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- 3 years
Sorry Abby, I am out of ideas. Maybe someone else has some, but I’m at a loss...
Just to avoid anerobic pocketstjander said:I have never had to stir up my substrate. You should really not have to distribute it. Doing so could cause a spike in ammonia. If your substrate is that dirty you are or have in the past over feed.
There’s nothing special about the substrate. It’s got some river gravel, aqua iron and some black diamond quartz. I don’t really feed the plants as they are doing fine and I don’t want to risk hurting the shrimp. The java moss seems to be struggling a bit but that’s not my main concern.barbiespoodle said:Out of desperation to help you because I'm a new shrimp groupie and want you to be too, I'm going to throw out a few questions.
I see you use a plant substrate in your tank, so do I. But do you feed your plants? Many plant foods have copper and some do not list it, I do not use any kind of plant food in my shrimp tank. I just let the substrate and shrimp poo feed my plants and so far it's been enough to keep most of the plants healthy. I will admit to a problem with growing carpet plants. Also most of my plants are not actually planted in the substrate, I have a lot of various java ferns and a few anubius, which are glued or tied to rocks or wood, as is a nice population of java moss. I also have emersed plant roots, pothos and peace lilies, my shrimp spend a lot of time in them.
Also do you add known biofilm magnets? I add Indian almond leaves, cholla wood and have a driftwood center piece. My shrimp graze on those constantly. I also have only sponge filters, no hob's, my babies use those for their first food and the adults also spend a lot of time grazing on them. I actually use these as the main shrimp food.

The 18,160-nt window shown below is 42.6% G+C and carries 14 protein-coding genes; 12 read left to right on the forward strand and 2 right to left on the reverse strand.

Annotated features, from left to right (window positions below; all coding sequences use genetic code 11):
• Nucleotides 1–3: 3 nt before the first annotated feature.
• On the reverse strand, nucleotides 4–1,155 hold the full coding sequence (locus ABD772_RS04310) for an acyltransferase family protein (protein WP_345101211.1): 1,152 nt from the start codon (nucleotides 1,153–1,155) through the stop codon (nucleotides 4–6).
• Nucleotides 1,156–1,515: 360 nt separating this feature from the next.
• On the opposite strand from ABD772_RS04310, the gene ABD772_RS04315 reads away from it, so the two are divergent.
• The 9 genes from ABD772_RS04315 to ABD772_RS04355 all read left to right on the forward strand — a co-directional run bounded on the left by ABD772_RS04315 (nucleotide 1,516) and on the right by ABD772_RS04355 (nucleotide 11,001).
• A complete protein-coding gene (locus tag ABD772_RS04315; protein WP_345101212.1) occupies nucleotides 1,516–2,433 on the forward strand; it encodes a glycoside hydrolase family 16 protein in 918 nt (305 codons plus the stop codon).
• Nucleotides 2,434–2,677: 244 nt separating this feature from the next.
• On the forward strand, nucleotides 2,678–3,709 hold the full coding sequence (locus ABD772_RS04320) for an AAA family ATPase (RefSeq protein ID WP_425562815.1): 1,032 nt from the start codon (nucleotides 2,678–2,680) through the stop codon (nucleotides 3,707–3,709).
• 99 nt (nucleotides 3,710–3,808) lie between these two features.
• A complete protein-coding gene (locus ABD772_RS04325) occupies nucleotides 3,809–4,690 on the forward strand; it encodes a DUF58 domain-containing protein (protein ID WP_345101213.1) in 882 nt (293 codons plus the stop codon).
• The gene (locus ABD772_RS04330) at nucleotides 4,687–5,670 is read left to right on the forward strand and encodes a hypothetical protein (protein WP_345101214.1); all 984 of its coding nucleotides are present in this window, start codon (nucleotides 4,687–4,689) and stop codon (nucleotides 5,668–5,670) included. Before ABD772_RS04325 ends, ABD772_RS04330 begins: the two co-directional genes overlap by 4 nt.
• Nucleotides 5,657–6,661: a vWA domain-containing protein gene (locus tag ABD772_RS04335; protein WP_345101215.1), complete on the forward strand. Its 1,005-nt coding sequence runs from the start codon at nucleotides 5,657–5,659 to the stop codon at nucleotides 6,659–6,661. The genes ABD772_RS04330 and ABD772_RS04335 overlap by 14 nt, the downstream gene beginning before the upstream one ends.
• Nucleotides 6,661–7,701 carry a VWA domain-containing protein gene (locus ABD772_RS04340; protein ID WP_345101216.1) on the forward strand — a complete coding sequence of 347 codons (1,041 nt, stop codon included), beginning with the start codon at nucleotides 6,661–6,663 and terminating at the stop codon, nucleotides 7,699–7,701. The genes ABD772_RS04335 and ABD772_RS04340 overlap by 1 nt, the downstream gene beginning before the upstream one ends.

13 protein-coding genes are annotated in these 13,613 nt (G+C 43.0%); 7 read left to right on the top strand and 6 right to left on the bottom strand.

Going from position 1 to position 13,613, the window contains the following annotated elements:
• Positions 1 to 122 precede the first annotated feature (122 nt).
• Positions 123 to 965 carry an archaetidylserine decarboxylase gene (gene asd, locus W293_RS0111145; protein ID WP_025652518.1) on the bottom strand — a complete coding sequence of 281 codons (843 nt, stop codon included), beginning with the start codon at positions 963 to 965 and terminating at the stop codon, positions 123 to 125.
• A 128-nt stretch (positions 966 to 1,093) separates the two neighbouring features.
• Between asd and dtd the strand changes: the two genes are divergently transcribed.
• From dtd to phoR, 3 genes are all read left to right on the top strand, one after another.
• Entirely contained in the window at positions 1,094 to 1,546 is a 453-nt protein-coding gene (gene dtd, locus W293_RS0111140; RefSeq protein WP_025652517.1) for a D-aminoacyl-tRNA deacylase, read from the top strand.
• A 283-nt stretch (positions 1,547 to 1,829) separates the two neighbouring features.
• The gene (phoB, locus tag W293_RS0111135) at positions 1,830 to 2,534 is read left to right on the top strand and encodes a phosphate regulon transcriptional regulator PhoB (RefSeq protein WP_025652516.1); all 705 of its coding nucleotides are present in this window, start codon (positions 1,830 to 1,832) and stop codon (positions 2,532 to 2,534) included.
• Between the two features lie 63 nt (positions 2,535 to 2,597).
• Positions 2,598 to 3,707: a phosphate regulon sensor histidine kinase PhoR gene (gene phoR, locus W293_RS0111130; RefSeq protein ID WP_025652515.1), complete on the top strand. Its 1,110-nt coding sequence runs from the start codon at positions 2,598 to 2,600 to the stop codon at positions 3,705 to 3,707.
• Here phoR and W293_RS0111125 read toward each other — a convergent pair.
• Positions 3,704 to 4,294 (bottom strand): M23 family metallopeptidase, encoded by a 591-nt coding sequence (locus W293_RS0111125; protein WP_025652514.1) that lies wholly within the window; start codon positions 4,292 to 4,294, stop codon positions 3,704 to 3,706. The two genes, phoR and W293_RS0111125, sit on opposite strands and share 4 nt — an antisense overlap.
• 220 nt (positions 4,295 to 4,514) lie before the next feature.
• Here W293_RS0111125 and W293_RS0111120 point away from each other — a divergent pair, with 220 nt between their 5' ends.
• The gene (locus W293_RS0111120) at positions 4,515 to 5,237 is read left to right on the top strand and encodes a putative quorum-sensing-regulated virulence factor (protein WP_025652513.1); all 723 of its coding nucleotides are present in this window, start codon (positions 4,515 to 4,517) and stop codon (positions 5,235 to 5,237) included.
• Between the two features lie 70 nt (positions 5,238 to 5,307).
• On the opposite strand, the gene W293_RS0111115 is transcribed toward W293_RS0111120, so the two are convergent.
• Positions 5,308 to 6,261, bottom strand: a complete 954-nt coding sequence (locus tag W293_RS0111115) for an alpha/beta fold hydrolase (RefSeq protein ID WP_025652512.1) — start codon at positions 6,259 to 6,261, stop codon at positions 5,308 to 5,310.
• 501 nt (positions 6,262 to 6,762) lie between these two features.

And it might just be me, but I do feed my shrimp everyday. I actually feed twice a day. The morning feeding is a very small amount of finely crushed flakes. This dust the filters and hangs on the emersed roots, and gives the shrimp a light meal as well as feeds the tanks sole fish, Egor, a very deformed guppy who would not survive in the big tank. The second meal is again, a light meal of flakes and some algae wafers which the amano shrimp grab up, and maybe some frozen brine shrimp or blood worms if I have some thawed out for the big tank, but again a light meal. I have tried many different foods and come across the right amount to make sure the shrimp, Egor and the snails eat it all in the proper amount of time. If I do over feed or feed something they don't like, I suck that up in the morning when I do the before work tank checks.
As far as moulting. I regularly see shed skins of the amono shrimp, but have never actually seen a shed cherry shrimp skin. But they must be doing so because I have berried females and the babies are growing. I figure my old eyes just can't see them.
I won't claI'm to be an expert, I'm fairly new at this, I'm just throwing my experiences so far.
Thank you so much. Everything I did when I was building it was so that I could keep red cherry shrimpbarbiespoodle said:Also, I think your tank looks beautiful.
I might have it. How can I treat it?jpaquatics said:Do you have Cyanobacteria? Or have you treated for it before?
Did you treat with the shrimp in the tank or did you take them out?jpaquatics said:You can treat cyanobacteria with chemiclean. Look it up on amazon, that’s where I got it. I have Neocaridina and have used it and it is shrimp safe as long as you follow directions on the packaging.
Some species of Cyanobacteria release toxins that can eventually kill livestock and I have a suspicion that it could be this that is harming your shrimp
Thank you so much that’s amazing!! It almost sounds like you’re sponsored *laugh* you’re a hero!jpaquatics said:I treated with shrimp in the tank. I feel the same with chemicals. I couldn’t get it to go away with anything else, and after using chemiclean, all of the cyano was gone within 48 hours and now there isn’t a trace of it. If you want to get completely rid of it, chemiclean is the way to go.